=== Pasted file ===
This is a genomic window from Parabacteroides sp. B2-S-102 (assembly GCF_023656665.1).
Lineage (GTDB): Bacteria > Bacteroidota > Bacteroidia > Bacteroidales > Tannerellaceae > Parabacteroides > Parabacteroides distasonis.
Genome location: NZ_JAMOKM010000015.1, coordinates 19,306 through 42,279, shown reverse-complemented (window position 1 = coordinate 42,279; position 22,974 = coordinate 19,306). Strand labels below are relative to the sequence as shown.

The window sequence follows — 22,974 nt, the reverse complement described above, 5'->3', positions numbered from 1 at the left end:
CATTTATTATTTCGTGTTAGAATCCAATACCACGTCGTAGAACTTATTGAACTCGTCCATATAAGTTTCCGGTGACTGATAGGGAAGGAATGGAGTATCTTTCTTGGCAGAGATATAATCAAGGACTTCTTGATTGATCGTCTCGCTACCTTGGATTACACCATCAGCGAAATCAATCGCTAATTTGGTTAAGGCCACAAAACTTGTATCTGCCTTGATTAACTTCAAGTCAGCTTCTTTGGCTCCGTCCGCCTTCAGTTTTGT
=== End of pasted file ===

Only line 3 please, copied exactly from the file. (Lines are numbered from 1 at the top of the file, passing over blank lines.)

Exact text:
Genome location: NZ_JAMOKM010000015.1, coordinates 19,306 through 42,279, shown reverse-complemented (window position 1 = coordinate 42,279; position 22,974 = coordinate 19,306). Strand labels below are relative to the sequence as shown.